If you've been part of the amateur community for a while and have heard me talk on matters of contesting, you'll know that I'm an avid contester and that for me it's better than sliced bread. Of course, I'm me and you're not.
If contesting isn't of any particular interest to you, the hobby of amateur radio is big enough for at least 999 other attractions. I talk about them regularly.
If you're on the fence, or if you're unsure, or if you are not enamoured with this whole contesting thing, then today I'd like to ask you to consider another aspect of this activity. Don't worry, I'm not going to tell you to participate in a contest.
As I said, there are many other activities within the hobby. For example, testing propagation is a recurring theme, as is testing your gear, your radio, your skill and doing all manner of other amateur things. For many of those activities having another person to test with is often a way to get a result and if you find yourself on a lonely Saturday looking for a friend to help, I have a suggestion to make. It relates to contesting, specifically those on air.
It turns out that there are radio amateurs on air almost all the time. Imagine that. Better still, when there's a contest on, there are even more radio amateurs around, all clamouring about, trying to make contacts, trolling up and down the bands, making an effort to hear new stations, calling CQ, generating signals from all over the place.
Here's the thing. There is no rule that says that you have to be participating in the contest, or even log contacts for the contest, but there is no harm in you using the airwaves for your own enjoyment.
Turns out that if you get on air during a contest, you can use that for example to do testing of all manner of things. If you've run out of things to test, you can use it to learn things, like how to use the RIT or ""Receiver Incremental Tuning"", something Yaesu calls the Clarifier, or the IF offset, or the noise-blanker, or the noise-filter, or the A/B VFO, or what ever it is that floats your boat.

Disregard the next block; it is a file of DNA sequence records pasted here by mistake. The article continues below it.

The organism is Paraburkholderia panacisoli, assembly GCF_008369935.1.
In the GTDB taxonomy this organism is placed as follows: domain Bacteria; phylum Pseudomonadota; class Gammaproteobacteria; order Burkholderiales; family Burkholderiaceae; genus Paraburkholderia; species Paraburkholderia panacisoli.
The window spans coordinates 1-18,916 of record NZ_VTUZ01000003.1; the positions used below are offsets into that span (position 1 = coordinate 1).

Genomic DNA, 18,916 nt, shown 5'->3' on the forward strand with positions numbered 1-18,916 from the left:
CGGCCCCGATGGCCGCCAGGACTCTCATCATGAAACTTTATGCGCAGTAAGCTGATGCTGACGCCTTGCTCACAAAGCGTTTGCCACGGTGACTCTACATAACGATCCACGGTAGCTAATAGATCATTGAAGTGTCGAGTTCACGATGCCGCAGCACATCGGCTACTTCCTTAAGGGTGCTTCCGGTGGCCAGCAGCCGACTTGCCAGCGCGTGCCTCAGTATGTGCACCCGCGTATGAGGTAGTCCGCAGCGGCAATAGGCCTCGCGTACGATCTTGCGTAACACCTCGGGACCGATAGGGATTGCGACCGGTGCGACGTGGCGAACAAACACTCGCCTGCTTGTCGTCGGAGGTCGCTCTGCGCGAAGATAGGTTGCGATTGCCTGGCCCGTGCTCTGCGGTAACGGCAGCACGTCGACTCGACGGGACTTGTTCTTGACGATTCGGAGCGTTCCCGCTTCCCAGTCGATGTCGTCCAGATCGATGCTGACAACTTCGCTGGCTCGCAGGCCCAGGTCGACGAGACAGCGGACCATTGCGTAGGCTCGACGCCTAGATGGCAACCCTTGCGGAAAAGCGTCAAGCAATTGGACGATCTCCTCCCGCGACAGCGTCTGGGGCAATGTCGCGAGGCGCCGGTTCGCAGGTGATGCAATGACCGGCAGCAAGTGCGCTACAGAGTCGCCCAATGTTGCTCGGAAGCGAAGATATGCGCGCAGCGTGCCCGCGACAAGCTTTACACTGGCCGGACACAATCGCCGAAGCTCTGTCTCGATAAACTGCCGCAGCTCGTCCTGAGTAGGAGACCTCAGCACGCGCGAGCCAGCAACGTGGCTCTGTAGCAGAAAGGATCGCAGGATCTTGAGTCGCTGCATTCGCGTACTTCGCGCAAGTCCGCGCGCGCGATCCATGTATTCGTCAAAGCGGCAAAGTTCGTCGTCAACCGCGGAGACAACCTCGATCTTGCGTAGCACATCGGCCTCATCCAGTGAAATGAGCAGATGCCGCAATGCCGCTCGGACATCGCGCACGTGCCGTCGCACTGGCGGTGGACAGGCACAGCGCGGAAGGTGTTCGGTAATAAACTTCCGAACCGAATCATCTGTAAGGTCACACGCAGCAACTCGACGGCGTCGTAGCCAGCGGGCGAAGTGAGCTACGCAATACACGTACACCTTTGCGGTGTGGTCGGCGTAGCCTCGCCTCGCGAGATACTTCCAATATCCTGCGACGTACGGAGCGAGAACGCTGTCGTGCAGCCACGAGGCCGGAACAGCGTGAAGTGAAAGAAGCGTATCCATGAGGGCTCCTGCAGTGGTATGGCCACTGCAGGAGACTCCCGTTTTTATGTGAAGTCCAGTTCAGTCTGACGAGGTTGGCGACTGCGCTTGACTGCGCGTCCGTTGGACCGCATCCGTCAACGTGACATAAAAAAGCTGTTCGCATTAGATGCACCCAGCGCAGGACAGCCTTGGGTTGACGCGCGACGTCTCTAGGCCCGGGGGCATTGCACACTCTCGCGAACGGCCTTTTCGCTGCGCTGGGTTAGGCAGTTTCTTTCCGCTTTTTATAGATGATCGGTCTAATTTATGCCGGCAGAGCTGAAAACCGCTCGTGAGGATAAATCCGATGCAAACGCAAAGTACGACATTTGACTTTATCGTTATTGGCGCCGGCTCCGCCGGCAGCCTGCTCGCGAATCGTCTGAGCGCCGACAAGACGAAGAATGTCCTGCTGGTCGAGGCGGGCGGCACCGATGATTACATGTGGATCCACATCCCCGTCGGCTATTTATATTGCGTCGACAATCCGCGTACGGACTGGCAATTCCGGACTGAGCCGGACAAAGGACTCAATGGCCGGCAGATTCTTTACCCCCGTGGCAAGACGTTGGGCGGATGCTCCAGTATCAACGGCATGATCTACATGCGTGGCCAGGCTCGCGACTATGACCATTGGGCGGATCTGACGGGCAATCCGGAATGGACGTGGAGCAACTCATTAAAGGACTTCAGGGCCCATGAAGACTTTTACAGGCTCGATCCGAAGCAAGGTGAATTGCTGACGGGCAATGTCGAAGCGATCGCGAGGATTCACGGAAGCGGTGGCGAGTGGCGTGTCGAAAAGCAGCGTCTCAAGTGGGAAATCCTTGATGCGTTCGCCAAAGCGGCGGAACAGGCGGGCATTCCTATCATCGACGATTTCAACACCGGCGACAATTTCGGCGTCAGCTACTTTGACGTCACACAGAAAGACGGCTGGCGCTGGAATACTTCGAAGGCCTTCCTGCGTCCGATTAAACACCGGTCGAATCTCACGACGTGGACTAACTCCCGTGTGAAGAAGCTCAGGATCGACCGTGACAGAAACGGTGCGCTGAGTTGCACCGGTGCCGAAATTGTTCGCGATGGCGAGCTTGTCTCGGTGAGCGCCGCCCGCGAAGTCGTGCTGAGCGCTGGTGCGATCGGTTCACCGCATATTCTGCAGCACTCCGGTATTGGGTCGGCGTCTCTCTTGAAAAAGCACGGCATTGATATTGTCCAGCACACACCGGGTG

There are people all around you, getting on- air, making noise and you can join in with the fun. You can learn about the directivity of your station, observe how propagation changes, how the different bands react depending on the time of day, the solar cycle, or magnetic flux. If you have the opportunity, you can monitor the grey-line and observe its effects on what you can hear.
You can look at a DX Cluster and see what you can hear, compared to what stations other amateurs are reporting. You can measure signal strengths, the impact of the AGC, test you battery life, your mobility, the layout of your shack and if you feel the urge, you can even log a rare station and add it to your log.
No rule anywhere says that you have to participate in a contest, but why let a good opportunity go to waste?
If you're an avid contester, you might think that I'm advocating that we fill the air with time wasters, people who shouldn't be there, people who are not worth your attention. I'm here to tell you that just because you're in a contest, doesn't mean that the rest of the world is and just because you want to make an exchange, not everyone else does.
If I find myself having a conversation mid- contest with someone with a story to tell, I can participate in the discussion, or I can change the dial and call CQ contest somewhere else.
The bands are a shared resource, for those who contest and for those who don't. The interesting thing in all this to me is that there seems to be a perception that you can only fall on one side of the coin. You're either a contester, or you're not and never the twain shall meet. That just makes no sense to me. There's an opportunity to sit on either side of the divide and harness both at the same time.
I'm Onno VK6FLAB
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